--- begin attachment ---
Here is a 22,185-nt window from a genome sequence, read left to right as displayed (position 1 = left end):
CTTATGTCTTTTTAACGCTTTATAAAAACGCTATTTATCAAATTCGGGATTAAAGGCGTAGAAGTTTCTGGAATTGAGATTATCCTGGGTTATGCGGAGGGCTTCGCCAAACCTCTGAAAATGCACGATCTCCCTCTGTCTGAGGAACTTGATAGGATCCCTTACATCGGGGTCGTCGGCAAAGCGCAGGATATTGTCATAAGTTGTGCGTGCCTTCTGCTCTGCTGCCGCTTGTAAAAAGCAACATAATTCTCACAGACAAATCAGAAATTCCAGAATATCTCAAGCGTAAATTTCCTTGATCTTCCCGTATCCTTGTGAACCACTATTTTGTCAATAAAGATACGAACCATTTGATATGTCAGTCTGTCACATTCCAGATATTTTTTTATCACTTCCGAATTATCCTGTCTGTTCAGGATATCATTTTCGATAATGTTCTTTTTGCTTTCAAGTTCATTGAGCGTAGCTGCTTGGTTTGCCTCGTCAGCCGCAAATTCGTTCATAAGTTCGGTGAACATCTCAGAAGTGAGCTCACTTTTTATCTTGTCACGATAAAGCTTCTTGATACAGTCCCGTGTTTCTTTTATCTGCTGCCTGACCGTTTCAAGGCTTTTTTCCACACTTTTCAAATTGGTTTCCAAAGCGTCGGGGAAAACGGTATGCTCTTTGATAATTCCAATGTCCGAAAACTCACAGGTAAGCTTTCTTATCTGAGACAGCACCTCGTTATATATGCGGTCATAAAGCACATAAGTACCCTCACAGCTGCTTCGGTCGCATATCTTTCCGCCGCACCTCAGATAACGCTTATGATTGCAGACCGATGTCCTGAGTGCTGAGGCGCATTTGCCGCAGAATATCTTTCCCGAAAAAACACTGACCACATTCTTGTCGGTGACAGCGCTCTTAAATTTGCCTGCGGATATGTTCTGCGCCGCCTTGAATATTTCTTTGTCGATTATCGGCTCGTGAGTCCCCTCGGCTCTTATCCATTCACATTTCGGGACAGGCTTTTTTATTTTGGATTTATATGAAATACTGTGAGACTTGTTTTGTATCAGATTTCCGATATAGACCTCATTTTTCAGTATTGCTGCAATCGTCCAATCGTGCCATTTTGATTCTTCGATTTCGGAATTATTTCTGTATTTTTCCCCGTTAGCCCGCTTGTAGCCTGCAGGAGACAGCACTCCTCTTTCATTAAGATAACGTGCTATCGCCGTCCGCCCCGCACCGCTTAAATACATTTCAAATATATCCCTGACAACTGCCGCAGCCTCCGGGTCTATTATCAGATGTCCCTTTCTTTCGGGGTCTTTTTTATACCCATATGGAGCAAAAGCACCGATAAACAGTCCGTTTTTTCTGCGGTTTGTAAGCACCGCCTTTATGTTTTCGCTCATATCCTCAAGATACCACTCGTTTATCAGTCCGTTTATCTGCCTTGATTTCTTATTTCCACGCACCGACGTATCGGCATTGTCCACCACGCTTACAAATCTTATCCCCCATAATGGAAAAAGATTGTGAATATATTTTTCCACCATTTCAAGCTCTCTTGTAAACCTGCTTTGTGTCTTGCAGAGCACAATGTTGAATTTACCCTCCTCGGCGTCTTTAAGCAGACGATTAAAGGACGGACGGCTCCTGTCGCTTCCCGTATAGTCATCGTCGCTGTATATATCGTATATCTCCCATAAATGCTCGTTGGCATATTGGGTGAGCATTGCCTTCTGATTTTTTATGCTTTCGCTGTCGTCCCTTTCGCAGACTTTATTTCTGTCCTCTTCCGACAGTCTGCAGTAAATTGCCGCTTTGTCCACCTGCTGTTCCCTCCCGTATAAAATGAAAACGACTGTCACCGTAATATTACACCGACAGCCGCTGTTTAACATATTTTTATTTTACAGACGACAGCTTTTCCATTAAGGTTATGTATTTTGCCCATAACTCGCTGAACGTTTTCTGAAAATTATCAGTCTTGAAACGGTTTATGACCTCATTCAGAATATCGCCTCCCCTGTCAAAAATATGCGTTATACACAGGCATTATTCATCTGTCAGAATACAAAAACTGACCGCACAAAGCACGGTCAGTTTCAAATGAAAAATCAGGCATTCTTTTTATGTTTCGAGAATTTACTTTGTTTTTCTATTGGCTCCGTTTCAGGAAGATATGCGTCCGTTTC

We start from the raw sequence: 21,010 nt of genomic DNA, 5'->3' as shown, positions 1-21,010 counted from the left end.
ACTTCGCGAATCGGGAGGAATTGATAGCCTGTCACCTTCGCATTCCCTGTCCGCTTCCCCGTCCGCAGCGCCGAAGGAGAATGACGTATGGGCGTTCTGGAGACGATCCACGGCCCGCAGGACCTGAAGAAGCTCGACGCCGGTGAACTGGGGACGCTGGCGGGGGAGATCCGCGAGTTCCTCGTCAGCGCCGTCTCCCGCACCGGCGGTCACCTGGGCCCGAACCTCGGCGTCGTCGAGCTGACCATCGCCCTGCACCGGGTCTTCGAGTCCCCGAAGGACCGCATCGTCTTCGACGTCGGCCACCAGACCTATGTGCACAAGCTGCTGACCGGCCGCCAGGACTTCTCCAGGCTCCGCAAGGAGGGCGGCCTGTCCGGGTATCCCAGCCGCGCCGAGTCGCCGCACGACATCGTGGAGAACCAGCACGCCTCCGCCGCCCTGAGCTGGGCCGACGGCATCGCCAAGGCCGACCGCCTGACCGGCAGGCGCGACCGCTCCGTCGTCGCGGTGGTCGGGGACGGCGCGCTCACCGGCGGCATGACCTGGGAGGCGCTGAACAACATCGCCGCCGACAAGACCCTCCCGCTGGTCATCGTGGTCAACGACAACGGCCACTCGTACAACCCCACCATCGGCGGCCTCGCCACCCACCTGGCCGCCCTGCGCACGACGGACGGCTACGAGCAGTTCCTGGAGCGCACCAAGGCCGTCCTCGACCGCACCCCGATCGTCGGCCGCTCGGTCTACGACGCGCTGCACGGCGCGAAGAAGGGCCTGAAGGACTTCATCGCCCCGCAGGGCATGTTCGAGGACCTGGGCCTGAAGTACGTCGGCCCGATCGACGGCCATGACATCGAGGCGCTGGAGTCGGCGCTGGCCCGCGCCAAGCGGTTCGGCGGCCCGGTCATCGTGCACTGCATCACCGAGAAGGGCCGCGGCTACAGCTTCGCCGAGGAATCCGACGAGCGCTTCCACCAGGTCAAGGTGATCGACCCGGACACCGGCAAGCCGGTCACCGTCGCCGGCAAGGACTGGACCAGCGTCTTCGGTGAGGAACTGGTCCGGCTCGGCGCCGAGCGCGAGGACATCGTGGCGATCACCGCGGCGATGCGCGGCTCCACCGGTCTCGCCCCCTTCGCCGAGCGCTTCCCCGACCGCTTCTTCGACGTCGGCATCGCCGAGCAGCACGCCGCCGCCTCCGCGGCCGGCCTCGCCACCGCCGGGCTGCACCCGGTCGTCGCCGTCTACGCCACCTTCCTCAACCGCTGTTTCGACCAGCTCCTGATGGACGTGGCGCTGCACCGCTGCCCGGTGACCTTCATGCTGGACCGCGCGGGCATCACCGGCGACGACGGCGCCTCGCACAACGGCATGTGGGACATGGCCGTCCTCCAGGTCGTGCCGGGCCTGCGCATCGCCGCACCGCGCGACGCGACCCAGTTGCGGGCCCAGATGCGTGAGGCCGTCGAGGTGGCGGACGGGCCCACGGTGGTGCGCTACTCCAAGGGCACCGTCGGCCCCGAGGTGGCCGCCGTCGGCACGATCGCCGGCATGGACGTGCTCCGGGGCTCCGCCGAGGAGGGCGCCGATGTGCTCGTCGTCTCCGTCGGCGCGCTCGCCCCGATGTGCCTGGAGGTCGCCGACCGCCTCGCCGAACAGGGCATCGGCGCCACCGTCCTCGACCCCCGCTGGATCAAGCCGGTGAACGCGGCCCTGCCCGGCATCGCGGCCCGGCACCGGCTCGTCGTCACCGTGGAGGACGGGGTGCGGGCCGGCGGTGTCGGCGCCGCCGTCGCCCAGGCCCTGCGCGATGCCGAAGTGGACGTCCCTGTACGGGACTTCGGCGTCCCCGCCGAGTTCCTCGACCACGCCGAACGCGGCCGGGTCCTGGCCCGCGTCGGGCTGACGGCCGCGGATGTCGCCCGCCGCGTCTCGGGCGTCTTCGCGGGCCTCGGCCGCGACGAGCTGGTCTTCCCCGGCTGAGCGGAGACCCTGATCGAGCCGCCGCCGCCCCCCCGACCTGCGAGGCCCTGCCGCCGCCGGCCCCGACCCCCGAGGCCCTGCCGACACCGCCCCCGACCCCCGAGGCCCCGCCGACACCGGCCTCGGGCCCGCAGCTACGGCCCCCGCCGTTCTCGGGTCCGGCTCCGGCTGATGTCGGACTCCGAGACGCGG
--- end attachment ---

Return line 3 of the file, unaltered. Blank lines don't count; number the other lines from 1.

We start from the raw sequence: 21,010 nt of genomic DNA, 5'->3' as shown, positions 1-21,010 counted from the left end.